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Wood to make pencils is harvested from forests. Discover how pencils have an environmental impact—and why reforested wood is a greener choice.
Students learn about pencil manufacturing. Look closely at any pencil to see its parts: painted wooden barrel, a core of lead or color, and sometimes a metal-crimped eraser. Most pencils today are made from the incense cedar tree. Pencil manufacturers who care about the future of rainforests and the world’s environment now use reforested wood. Learn more about the environmental impact this choice has, and why Crayola Colored Pencils are made with reforested wood.
To make pencils, trees are cut into grooved slabs. Lines of color are inserted into the grooves. Slabs are sandwiched together and then milled into pencils. An eraser is attached with a ferrule. Students find out more details about this fascinating manufacturing process so they can prepare a step-by-step visual presentation.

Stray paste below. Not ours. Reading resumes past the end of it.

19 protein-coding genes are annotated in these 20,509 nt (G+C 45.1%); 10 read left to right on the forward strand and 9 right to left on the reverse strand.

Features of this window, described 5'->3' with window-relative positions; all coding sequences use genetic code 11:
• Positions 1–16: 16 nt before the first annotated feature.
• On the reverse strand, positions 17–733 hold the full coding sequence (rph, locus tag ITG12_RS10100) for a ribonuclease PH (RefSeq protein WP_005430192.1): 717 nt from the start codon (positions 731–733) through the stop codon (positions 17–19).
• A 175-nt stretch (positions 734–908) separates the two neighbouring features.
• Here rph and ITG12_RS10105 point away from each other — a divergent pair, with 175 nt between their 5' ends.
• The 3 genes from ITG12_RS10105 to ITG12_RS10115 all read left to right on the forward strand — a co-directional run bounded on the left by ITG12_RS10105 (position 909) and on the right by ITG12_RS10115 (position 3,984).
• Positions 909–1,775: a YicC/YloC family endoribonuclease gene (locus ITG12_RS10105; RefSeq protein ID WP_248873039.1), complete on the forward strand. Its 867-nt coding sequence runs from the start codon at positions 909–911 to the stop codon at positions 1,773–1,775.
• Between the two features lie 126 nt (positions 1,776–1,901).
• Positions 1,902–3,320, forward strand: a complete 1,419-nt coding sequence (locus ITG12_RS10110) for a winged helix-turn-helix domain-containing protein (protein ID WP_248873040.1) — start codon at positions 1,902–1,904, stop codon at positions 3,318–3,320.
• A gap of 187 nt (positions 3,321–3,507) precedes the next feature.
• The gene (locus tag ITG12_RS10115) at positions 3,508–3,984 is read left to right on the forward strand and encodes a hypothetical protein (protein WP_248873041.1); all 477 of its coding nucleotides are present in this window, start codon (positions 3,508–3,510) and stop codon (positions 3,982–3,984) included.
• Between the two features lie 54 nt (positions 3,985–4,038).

Students show what they learned about the manufacturing process. Fold stiff paper into an accordion book that stands up. For each panel, use colorful paper to make cutouts with Crayola Scissors to illustrate one part of the pencil-manufacturing process. Start with a stand of incense cedars.
Attach illustrations to each page with a Crayola Glue Stick. Draw cutout details and write explanations for each step with your colored pencils. Students use their book to explain the pencil-making process to other students or their family.
High school students can teach elementary students about sustainability and environmental issues with this community ser
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